What to Know
- Gov. Kathy Hochul says stricter measures are needed to curb COVID spread across the state; delta has driven hospitalizations to months-long highs while omicron may be fueling the latest case surge
- Daily COVID deaths in NY topped 50 (54) on Thursday for the first time in months, while the daily caseload topped 12,400 for the first time since late January -- and hospitalizations are up 86% in the last month
- Omicron has now been identified in at least half of U.S. states and 60-plus countries; preliminary data on severity has been encouraging, Fauci says, but delta continues to drive up the hospitalization rate
BREAKING UPDATE: NY Mask Mandate for All Indoor Public Places With No Vaccine Requirement Starts Monday
Gov. Kathy Hochul is expected to announce new COVID measures for New York Friday as the state faces its most significant viral surge in more than half a year, though she didn't immediately indicate what those efforts might involve.
They could be related to masks or potentially to vaccinations or another element of the ongoing pandemic battle. The Democrat was vague about her plans, saying only that she'd be announcing a policy change around COVID because of the numbers. More details are expected at her 10 a.m. briefing.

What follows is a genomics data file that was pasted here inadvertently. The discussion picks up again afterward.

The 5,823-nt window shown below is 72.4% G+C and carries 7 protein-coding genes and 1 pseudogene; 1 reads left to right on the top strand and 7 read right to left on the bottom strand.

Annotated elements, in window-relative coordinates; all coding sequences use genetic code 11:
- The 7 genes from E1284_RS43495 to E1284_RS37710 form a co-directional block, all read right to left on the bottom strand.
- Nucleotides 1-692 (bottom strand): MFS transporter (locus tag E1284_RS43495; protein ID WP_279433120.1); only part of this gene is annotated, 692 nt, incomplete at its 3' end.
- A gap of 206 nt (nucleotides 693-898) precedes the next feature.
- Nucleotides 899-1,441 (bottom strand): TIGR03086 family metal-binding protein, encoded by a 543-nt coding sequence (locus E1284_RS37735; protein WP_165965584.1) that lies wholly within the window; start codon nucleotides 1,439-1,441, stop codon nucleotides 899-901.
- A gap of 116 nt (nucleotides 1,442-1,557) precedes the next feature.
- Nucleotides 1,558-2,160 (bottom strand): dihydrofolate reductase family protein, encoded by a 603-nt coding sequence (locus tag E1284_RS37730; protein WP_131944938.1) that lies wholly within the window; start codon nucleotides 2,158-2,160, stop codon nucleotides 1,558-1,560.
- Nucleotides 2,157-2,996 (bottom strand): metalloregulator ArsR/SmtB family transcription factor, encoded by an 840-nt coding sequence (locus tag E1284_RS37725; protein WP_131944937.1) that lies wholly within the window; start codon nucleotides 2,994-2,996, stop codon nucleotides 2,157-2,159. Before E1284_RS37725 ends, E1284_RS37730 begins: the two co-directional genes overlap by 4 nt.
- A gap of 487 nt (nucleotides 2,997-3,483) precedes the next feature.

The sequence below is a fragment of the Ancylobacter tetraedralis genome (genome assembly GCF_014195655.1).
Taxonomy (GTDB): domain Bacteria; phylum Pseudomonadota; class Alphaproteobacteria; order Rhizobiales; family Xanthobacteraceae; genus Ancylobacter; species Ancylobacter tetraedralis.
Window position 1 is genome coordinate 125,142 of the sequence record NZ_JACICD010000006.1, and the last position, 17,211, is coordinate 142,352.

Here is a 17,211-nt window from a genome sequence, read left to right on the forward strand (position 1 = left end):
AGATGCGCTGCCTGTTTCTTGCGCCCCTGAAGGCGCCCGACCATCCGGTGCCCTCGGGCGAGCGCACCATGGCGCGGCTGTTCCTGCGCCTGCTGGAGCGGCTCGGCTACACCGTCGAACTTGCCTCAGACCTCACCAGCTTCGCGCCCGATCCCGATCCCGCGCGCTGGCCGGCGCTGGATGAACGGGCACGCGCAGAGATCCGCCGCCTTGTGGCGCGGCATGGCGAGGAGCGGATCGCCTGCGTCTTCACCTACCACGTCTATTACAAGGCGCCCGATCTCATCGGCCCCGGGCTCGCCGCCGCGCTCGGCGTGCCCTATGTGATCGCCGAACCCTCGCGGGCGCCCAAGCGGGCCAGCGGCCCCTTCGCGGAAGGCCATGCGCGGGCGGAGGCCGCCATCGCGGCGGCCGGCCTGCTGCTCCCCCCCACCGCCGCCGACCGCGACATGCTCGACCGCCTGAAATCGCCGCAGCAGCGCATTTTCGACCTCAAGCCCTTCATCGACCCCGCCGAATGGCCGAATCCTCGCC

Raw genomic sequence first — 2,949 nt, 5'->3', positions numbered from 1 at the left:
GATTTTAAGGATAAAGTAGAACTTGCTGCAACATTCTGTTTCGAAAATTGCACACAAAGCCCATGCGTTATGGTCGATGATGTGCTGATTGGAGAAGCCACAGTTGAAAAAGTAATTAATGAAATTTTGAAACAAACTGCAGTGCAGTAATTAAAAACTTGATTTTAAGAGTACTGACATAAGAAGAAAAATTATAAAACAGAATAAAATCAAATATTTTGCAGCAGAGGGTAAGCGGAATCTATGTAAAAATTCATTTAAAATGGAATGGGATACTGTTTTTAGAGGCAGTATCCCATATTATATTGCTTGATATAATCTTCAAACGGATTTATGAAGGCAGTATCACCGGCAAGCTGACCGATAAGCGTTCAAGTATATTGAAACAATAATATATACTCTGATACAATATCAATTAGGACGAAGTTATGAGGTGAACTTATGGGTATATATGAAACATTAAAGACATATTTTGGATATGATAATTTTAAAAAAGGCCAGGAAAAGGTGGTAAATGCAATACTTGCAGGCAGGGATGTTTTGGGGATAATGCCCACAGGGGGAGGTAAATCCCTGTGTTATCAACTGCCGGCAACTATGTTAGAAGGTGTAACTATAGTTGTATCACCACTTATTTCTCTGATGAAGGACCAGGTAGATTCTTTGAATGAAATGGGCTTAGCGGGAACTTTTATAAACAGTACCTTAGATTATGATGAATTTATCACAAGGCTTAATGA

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It comes a day after the Democrat announced nearly three dozen upstate New York hospitals had to suspend non-essential elective procedures to secure bed capacity, part of what she described as a preemptive strike to "fight this impending surge."
COVID-19 hospitalizations across the state are at their highest levels since late April and have soared 86% in the last month alone, the latest data shows. Hochul and health experts say that's a reflection of the still omnipresent grip of delta, which accounts for 99% of all genetically sequenced positive samples in New York -- and the nation -- and has been scientifically linked to more severe cases of infection.
Daily COVID deaths in the state topped 50 (54) on Thursday for the first time in months, while the daily caseload topped 12,400 for the first time since late January. The latter increase could be reflective of omicron's spread throughout the state. Hochul and New York City leaders have said community transmission appears to be well underway. While just 20 cases statewide have been detected so far (13 of them in New York City), officials believe the actual number is significantly higher.
Those across-the-board upticks combined with the looming threat of holiday-related spikes warrant intense, early action, Hochul said.
The previously announced order to suspend elective surgeries is designed to ease capacity strains on hospitals as COVID-19 cases surge. It only applies to hospitals that have less than 10% bed capacity available, many of which are in areas where Hochul says lower vaccination rates correlate with the higher, concerning metrics.
"We continue to see an uptick in hospitalizations and this is a trend. You can draw a direct correlation between vaccination rates in an area and the number of hospitalizations," Hochul said Thursday. "And we know it's the indoors, the colder temperatures, but also the areas where people are more likely to be vaccinated."